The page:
In 1843, the Theatre Act created Music Halls with a license to sell drinks. Music Halls were a place for the Working Class to go out for a treat to see a variety of acts, ranging from dancing to magic tricks.
Upper class people sometimes went to Music Halls to socialise with poorer people. One famous performer, Marie Lloyd who sang cheeky songs, was loved by the audience.
The MC introduced the acts.
Most towns had a number of Music Halls.
Theatre - a building with a stage on which plays and other entertainments are performed.
Theatres were more common with the Middle Class, and did not sell alcoholic drinks.
The works of Gilbert Sullivan, such as HMS Pinafore and The Mikado were popular.
By 1900, most towns a theare.
Social Activities Provided by Churches and Chapels
Church and Chapel attendance during the early twentieth cenuty was strong, especially in Wales after the 1904-05 Religious Revival. Wales was unique as a society because people worshiped in Chapels as well as Churches. In the Chapels, there was a tradition of singing which came from rural Wales. For many people, the activities organised by the local Chapel and Church were their only form of entertainment.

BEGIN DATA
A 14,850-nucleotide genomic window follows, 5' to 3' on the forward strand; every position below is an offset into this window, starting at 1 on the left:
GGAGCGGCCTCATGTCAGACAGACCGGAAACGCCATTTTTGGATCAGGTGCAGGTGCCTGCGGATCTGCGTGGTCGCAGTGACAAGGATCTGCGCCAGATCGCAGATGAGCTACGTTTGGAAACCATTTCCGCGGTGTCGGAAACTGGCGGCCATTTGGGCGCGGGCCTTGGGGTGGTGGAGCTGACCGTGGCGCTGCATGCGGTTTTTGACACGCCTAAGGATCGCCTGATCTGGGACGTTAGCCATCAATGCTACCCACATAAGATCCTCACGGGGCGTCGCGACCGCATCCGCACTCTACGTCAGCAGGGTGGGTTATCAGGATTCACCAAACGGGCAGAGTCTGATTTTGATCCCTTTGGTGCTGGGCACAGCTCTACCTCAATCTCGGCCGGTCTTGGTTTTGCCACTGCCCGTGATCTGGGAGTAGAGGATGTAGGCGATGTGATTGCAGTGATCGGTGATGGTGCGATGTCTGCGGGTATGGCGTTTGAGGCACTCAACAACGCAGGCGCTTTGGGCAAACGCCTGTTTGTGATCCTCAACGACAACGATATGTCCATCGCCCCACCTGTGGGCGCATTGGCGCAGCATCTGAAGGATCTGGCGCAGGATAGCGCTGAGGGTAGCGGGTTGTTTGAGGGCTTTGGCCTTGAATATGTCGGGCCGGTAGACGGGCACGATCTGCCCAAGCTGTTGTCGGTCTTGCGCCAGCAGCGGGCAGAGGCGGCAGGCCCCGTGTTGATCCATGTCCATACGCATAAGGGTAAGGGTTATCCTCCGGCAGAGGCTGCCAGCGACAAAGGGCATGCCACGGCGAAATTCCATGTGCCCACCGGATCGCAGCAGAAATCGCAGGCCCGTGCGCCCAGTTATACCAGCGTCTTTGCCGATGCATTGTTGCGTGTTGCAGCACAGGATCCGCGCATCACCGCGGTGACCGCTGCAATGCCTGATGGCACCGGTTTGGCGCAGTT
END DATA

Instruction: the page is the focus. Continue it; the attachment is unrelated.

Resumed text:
Sunday was the day of worship, but Churches and Chapels organised activities all week. As well as organising choirs, they organised brass bands, singing festivals called Cymanfa Ganu, and drama productions such as plays and pantomimes.
They were also strong supporters of cultural festivals known as Eisteddfodau. They were revised in the nineteenth century and they became a mass form of entertainment in Wales.
- Cymanfa Ganu - a hymn singing festival
- Eisteddfod - a festival of Welsh culutre and tradition